Ethics in Tech: Genetic Testing



Syringe with petri dish for genetic testing

Michael Goodisman, Associate Professor in Georgia Tech’s School of Biological Sciences

Michael Goodisman HeadshotWith companies like 23andMe and, it has become somewhat common for people to have their genome sequenced. But what happens when results reveal you have a gene that could potentially make you sick?

Michael Goodisman, an associate professor in Georgia Tech’s School of Biological Sciences, says genetic testing is very different than getting tested for something like anemia.

“I not only learn something about myself, I learn something about all my relatives. If I find out I’ve inherited the BRCA1 mutation, which can lead to breast cancer, I know there’s a 50 percent chance my sister has it, and a 50 percent chance my children have it. Should I tell them? Does the doctor who diagnosed me have an obligation to tell them?”

But Goodisman says some of the most interesting ethical issues surrounding genetic testing concerns testing IVF embryos for genetic traits (or preimplantation genetic diagnosis). This is usually done when parents are carriers for a serious disease, and if results reveal the embryo has that disease as well, it won’t be implanted. This can present an ethical challenge, depending on how you view the embryo at that stage. It can also raise eyebrows if you’re not testing for disease, but for something like the embryo’s sex or other traits.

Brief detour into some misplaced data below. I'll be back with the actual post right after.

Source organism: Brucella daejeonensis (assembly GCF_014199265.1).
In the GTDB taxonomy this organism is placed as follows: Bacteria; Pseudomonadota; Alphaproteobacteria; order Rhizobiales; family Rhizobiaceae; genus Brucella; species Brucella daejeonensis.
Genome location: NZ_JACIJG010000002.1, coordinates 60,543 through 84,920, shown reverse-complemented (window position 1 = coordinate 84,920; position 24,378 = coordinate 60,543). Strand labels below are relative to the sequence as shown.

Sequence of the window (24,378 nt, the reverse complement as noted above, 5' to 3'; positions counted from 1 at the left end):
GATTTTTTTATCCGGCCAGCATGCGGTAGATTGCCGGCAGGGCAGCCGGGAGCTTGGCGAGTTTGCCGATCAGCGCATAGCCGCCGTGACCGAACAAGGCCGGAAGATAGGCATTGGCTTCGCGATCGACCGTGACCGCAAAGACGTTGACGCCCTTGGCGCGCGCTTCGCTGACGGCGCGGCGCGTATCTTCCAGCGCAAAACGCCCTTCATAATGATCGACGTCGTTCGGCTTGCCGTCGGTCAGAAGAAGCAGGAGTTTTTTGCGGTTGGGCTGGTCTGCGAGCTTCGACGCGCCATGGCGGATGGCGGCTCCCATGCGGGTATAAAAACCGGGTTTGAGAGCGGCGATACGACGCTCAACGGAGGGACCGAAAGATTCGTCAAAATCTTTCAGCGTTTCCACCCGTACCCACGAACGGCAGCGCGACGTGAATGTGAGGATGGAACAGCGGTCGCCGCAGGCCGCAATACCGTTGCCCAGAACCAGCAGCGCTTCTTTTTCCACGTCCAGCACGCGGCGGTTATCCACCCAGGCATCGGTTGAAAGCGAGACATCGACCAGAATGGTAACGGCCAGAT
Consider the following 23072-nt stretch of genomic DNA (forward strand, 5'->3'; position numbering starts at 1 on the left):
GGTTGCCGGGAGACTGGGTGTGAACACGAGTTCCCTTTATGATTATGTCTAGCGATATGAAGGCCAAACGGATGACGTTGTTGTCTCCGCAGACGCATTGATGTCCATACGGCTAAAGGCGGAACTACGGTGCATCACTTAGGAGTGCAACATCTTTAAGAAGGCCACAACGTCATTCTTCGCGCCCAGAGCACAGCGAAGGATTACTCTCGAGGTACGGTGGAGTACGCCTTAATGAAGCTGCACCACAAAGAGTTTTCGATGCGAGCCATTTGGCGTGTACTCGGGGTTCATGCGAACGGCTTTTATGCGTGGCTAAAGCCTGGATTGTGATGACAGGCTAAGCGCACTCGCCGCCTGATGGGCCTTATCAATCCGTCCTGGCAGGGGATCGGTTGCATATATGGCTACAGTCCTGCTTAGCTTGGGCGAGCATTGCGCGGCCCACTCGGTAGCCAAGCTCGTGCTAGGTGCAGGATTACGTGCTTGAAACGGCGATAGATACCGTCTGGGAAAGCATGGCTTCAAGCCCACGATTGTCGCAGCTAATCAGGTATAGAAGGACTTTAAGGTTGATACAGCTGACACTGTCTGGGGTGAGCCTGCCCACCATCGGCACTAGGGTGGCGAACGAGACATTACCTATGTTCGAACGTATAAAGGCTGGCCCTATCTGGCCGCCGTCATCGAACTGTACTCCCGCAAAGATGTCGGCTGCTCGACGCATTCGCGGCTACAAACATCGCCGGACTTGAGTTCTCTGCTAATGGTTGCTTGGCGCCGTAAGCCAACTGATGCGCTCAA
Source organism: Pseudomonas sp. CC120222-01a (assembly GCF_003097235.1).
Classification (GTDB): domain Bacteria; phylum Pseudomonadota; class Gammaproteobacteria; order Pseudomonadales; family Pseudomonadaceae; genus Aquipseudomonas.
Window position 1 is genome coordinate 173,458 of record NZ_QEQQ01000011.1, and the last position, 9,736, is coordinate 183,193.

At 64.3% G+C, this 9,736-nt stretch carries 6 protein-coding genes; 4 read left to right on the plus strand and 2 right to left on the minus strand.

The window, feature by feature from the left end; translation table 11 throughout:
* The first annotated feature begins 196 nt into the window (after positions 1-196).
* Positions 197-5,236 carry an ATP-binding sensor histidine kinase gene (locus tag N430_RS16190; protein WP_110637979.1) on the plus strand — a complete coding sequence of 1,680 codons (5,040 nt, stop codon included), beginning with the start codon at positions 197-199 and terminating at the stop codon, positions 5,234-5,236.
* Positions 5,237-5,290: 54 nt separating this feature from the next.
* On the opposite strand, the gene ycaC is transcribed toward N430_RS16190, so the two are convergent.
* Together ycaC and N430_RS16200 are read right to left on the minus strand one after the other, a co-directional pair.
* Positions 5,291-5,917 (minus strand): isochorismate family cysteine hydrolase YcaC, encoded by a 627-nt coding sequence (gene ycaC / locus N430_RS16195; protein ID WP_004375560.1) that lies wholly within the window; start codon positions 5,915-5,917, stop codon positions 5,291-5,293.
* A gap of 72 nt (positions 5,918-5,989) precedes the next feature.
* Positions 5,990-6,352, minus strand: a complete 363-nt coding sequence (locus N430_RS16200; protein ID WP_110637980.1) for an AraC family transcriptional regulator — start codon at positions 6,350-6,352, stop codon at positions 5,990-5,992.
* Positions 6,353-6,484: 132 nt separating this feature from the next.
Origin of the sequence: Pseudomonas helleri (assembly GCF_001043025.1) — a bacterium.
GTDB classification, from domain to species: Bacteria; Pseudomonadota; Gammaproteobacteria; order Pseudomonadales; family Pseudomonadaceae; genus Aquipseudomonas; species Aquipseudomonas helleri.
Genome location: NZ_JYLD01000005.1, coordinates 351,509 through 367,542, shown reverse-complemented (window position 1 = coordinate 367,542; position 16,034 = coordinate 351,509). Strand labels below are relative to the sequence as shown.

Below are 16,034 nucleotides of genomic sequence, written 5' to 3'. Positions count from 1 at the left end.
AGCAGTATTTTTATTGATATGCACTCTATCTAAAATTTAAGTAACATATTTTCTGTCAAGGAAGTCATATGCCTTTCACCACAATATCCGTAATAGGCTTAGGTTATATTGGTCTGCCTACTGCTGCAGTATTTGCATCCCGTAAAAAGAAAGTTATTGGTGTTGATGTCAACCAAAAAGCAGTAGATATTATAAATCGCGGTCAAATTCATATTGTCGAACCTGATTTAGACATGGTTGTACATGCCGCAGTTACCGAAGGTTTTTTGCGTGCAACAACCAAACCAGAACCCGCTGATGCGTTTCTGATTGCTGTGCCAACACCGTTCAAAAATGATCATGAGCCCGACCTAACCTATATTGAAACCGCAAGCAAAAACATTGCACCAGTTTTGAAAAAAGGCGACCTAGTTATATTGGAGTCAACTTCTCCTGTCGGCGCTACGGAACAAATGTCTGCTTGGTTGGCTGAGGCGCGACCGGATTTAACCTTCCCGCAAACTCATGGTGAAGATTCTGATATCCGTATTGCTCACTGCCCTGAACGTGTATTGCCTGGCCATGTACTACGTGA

But others see it differently. “All medicine is trying to better the human condition,” Goodisman says. “Don’t we have an obligation to eliminate certain mutations that cause cancer? There’s an analogy about how we’re always building better airplanes. If you knew what would make an airplane better, wouldn’t you have to do it?”

What is the line between fixing problems and enhancing genetics? That question leads us to genetic enhancements (and a bit of bioethics).